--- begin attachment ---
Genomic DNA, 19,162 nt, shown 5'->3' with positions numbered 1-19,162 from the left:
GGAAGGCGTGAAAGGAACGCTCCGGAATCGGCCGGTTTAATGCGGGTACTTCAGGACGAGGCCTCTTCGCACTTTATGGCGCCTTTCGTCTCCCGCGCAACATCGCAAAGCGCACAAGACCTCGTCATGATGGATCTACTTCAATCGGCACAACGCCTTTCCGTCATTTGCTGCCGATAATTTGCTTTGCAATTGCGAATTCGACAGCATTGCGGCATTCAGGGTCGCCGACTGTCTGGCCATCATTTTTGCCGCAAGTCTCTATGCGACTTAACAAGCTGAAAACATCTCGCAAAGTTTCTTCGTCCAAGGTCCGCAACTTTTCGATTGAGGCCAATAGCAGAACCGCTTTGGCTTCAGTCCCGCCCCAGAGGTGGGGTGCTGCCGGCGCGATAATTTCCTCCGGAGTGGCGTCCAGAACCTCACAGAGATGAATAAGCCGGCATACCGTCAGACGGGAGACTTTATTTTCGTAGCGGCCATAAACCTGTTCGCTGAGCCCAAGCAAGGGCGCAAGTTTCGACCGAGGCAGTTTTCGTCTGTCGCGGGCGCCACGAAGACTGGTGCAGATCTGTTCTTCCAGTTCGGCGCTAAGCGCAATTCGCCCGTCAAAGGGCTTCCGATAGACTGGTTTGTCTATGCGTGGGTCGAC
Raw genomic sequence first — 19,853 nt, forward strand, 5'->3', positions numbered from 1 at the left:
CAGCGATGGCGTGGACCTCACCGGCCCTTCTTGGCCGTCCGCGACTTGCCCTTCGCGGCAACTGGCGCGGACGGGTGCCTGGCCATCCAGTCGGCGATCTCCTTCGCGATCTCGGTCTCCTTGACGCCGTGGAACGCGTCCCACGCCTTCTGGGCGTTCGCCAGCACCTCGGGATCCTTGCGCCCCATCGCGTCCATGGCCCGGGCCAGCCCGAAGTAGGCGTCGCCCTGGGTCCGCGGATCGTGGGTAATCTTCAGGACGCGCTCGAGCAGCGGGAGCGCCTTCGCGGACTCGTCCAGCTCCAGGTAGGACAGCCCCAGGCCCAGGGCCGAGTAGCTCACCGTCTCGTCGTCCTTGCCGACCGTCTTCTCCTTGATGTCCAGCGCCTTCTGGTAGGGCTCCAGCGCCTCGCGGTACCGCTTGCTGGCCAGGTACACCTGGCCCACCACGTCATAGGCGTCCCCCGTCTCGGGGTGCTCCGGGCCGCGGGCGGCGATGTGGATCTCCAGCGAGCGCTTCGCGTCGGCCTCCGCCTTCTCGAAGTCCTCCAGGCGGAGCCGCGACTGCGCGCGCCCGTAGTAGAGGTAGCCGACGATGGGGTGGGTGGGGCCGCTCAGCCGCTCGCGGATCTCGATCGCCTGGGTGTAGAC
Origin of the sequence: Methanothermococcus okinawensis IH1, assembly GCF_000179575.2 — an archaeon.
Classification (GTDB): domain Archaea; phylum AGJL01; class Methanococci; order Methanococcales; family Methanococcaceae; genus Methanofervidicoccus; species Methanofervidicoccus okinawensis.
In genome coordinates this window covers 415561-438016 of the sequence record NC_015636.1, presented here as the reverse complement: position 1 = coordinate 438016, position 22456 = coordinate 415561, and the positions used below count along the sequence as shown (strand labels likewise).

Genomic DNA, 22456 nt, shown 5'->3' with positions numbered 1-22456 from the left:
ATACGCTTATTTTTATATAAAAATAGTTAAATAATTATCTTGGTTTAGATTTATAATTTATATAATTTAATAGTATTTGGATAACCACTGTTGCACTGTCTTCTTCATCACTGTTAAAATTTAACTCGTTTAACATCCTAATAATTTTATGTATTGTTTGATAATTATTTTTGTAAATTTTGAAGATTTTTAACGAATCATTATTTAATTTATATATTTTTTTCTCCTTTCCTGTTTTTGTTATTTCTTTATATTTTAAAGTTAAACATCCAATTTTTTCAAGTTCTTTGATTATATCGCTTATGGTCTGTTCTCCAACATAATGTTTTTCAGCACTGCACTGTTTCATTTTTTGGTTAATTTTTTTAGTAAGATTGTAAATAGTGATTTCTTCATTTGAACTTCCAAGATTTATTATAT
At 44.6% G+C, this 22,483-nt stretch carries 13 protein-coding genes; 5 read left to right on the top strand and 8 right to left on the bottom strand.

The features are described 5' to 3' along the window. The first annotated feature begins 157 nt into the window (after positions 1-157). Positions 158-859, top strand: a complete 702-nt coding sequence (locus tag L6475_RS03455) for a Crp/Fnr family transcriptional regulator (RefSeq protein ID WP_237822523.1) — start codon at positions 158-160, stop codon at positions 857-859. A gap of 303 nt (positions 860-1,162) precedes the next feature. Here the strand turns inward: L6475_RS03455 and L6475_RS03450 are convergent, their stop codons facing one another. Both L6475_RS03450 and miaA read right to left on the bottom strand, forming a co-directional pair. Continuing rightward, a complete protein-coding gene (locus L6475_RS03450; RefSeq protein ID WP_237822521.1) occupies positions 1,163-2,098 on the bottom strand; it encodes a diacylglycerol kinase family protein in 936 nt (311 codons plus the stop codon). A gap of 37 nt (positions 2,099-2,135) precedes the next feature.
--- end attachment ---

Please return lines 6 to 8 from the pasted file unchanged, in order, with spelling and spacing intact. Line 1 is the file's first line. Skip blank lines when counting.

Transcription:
Classification (GTDB): domain Archaea; phylum AGJL01; class Methanococci; order Methanococcales; family Methanococcaceae; genus Methanofervidicoccus; species Methanofervidicoccus okinawensis.
In genome coordinates this window covers 415561-438016 of the sequence record NC_015636.1, presented here as the reverse complement: position 1 = coordinate 438016, position 22456 = coordinate 415561, and the positions used below count along the sequence as shown (strand labels likewise).

Genomic DNA, 22456 nt, shown 5'->3' with positions numbered 1-22456 from the left: